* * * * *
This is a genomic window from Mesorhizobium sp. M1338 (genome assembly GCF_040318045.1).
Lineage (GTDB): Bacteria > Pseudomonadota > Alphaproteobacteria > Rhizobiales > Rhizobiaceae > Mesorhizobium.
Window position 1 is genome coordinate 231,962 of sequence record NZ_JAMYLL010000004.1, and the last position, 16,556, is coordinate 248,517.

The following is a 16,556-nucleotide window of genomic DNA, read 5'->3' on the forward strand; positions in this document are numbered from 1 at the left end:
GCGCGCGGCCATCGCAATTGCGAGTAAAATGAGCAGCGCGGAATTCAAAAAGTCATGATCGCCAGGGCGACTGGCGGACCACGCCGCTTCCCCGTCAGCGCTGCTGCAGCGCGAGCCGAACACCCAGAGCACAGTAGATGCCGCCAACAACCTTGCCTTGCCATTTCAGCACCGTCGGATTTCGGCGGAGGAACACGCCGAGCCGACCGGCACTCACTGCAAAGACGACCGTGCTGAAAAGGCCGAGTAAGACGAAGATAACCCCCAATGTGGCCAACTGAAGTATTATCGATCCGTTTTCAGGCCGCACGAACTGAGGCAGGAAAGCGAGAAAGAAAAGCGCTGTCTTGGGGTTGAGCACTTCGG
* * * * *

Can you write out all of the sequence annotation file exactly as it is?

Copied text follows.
This is a genomic window from Mesorhizobium sp. M1338 (genome assembly GCF_040318045.1).
Lineage (GTDB): Bacteria > Pseudomonadota > Alphaproteobacteria > Rhizobiales > Rhizobiaceae > Mesorhizobium.
Window position 1 is genome coordinate 231,962 of sequence record NZ_JAMYLL010000004.1, and the last position, 16,556, is coordinate 248,517.

The following is a 16,556-nucleotide window of genomic DNA, read 5'->3' on the forward strand; positions in this document are numbered from 1 at the left end:
GCGCGCGGCCATCGCAATTGCGAGTAAAATGAGCAGCGCGGAATTCAAAAAGTCATGATCGCCAGGGCGACTGGCGGACCACGCCGCTTCCCCGTCAGCGCTGCTGCAGCGCGAGCCGAACACCCAGAGCACAGTAGATGCCGCCAACAACCTTGCCTTGCCATTTCAGCACCGTCGGATTTCGGCGGAGGAACACGCCGAGCCGACCGGCACTCACTGCAAAGACGACCGTGCTGAAAAGGCCGAGTAAGACGAAGATAACCCCCAATGTGGCCAACTGAAGTATTATCGATCCGTTTTCAGGCCGCACGAACTGAGGCAGGAAAGCGAGAAAGAAAAGCGCTGTCTTGGGGTTGAGCACTTCGG